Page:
When many people talk about the problems of flat roofs, they mostly dwell on those associated with water. However, the risk of water leaks isn't the only one that your flat roof faces. Other possible threats include:
Temperature affects your roof in more ways than one. For example, elevated temperatures or frequent temperature fluctuations are both bad for your roof in these ways:
- Thermal shock – The hot sun can damage your roof in a process known as thermal shock. Thermal shock is greatest when there is a large temperature difference between the hottest and coldest time of the day. The high temperatures cause the roof materials to expand and the materials contract when the temperatures dip. This can cause the joints to crack, seams to tear loose and flashing to separate from the roof.
- Direct Sunlight – Apart from thermal shock, the high temperatures also induce evaporation of the volatile ingredients in the roof materials, such as tar, which also weakens the roof. It also reduces the life of the roof materials considerably.
There are different ways of protecting your flat roof from the effect of temperature. For example, you can install a green roof to maintain the roofing materials at relatively stable temperatures. Additionally, applying a reflective coating on the roof reduces the effect of the thermal shock considerably.
Although flat roofs are designed to washstand reasonable wind forces, you can't predict the strength of all the winds that may blow in your area. Wind damage to flat roofs occurs in various ways:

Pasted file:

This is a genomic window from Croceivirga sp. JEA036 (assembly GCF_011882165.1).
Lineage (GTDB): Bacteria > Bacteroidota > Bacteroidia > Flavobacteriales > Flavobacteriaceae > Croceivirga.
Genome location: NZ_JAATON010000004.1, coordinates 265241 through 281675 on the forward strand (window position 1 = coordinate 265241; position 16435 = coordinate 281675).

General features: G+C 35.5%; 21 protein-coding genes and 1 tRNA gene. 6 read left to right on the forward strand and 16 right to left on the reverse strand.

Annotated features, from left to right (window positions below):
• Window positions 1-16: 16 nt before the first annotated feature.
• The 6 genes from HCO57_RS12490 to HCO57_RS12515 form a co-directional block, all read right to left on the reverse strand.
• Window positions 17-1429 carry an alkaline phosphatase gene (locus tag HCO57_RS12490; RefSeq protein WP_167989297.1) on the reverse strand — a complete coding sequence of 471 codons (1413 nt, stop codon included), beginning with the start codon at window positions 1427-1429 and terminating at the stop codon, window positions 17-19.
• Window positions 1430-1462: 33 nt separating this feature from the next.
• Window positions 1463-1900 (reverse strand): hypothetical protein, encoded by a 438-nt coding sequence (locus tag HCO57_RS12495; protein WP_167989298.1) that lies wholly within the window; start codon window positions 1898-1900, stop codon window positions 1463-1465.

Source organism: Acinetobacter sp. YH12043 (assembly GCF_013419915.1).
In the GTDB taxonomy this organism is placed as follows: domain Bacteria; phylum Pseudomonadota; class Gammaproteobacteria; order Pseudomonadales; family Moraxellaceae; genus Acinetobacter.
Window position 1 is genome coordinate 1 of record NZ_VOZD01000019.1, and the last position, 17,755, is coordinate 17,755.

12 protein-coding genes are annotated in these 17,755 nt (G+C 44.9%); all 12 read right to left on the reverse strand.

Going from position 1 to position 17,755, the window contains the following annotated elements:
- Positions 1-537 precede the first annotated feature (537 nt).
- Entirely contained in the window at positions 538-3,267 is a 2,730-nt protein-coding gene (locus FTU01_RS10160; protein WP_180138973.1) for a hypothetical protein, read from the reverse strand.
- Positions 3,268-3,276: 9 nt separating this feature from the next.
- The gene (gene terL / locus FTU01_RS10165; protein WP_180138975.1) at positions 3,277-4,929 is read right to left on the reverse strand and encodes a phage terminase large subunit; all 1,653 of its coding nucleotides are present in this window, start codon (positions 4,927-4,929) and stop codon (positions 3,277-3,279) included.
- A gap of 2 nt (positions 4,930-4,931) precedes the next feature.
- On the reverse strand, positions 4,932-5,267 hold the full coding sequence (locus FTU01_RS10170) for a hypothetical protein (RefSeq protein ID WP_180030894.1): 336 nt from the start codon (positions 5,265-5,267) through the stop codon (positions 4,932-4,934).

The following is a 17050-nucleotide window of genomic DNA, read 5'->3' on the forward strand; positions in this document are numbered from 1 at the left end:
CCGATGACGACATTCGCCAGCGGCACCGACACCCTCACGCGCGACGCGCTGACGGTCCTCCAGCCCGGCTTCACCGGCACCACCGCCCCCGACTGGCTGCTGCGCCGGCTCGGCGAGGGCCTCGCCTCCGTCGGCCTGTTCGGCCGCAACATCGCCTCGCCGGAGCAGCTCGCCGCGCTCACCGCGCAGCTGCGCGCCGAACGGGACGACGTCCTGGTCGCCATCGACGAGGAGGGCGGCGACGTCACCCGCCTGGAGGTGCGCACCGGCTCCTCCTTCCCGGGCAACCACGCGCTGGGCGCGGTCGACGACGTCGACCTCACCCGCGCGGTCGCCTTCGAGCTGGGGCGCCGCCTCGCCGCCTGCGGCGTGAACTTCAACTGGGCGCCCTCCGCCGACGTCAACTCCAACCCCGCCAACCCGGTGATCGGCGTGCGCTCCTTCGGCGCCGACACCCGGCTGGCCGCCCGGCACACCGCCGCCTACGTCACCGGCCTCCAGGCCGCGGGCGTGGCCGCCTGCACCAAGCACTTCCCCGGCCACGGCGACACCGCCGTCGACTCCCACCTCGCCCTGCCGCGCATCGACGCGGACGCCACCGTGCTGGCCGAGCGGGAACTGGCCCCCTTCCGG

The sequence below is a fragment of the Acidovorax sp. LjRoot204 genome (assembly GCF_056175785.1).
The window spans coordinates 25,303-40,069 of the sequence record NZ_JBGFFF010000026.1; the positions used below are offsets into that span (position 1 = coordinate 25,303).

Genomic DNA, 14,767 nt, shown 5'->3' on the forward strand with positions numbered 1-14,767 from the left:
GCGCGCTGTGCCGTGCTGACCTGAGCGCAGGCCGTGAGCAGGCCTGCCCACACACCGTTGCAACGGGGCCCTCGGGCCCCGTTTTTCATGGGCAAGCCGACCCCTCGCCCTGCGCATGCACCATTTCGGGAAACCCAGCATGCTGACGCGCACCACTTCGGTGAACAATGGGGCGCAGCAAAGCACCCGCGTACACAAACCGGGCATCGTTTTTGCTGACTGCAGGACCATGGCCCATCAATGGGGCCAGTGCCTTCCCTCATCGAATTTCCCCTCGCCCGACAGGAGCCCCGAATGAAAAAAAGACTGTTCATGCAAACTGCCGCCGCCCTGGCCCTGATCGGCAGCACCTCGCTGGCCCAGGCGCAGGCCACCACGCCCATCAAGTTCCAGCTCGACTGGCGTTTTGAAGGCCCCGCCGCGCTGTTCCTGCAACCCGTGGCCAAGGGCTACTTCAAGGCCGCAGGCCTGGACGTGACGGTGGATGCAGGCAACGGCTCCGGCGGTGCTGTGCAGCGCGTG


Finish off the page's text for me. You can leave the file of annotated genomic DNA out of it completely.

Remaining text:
- Suction effect – fast winds over some sections of the roof cause low pressures over those regions while other regions experience high pressures. Thus, some regions may be pushed in while others bulge out, with the net result being.
- Lift – wind forces can easily lift parts of the roof that aren't strongly anchored, as well as the edges of the roof.
Wind effects are minimal in properly maintained roofs, so this is what you should aim for. For example, you should ensure that all the seams are intact and flashings are strongly attached to the roof.
Too Much Weight
Due to the nature of their design, flat roofs tend to experience more weight than sloping roofs. The weight can come from different sources such as foot traffic, snow or accumulation of other debris. The weight can easily interfere with the structural integrity of the roof. Avoid excess weight on your roof, for example, by removing snow accumulation.
Just like other roof designs, you can improve your flat roof's durability by inspecting and maintaining it regularly. Pay special attention to the risks discussed above and your flat roof will last a long time. Talk to experts like Homestreet Roofing Inc for more information.Share